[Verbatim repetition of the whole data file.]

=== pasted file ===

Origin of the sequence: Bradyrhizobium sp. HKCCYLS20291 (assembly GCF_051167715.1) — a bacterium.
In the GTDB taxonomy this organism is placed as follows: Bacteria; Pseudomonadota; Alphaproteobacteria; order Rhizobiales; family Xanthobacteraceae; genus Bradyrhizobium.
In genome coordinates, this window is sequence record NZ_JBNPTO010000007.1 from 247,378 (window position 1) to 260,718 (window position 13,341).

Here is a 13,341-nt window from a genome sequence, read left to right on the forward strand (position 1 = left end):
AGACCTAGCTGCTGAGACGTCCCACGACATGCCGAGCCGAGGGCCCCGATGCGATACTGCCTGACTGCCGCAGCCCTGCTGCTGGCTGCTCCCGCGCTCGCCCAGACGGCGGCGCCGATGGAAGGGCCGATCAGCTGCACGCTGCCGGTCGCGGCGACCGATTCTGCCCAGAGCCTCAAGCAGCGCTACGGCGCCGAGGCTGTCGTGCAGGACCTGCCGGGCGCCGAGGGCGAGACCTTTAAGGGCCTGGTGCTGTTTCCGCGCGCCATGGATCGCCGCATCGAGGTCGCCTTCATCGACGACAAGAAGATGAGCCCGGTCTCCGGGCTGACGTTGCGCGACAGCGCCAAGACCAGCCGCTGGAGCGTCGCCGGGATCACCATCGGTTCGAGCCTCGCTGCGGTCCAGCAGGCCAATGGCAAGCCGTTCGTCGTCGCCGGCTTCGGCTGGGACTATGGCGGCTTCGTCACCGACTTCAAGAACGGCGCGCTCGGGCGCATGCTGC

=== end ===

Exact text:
Origin of the sequence: Bradyrhizobium sp. HKCCYLS20291 (assembly GCF_051167715.1) — a bacterium.
In the GTDB taxonomy this organism is placed as follows: Bacteria; Pseudomonadota; Alphaproteobacteria; order Rhizobiales; family Xanthobacteraceae; genus Bradyrhizobium.
In genome coordinates, this window is sequence record NZ_JBNPTO010000007.1 from 247,378 (window position 1) to 260,718 (window position 13,341).

Here is a 13,341-nt window from a genome sequence, read left to right on the forward strand (position 1 = left end):
AGACCTAGCTGCTGAGACGTCCCACGACATGCCGAGCCGAGGGCCCCGATGCGATACTGCCTGACTGCCGCAGCCCTGCTGCTGGCTGCTCCCGCGCTCGCCCAGACGGCGGCGCCGATGGAAGGGCCGATCAGCTGCACGCTGCCGGTCGCGGCGACCGATTCTGCCCAGAGCCTCAAGCAGCGCTACGGCGCCGAGGCTGTCGTGCAGGACCTGCCGGGCGCCGAGGGCGAGACCTTTAAGGGCCTGGTGCTGTTTCCGCGCGCCATGGATCGCCGCATCGAGGTCGCCTTCATCGACGACAAGAAGATGAGCCCGGTCTCCGGGCTGACGTTGCGCGACAGCGCCAAGACCAGCCGCTGGAGCGTCGCCGGGATCACCATCGGTTCGAGCCTCGCTGCGGTCCAGCAGGCCAATGGCAAGCCGTTCGTCGTCGCCGGCTTCGGCTGGGACTATGGCGGCTTCGTCACCGACTTCAAGAACGGCGCGCTCGGGCGCATGCTGC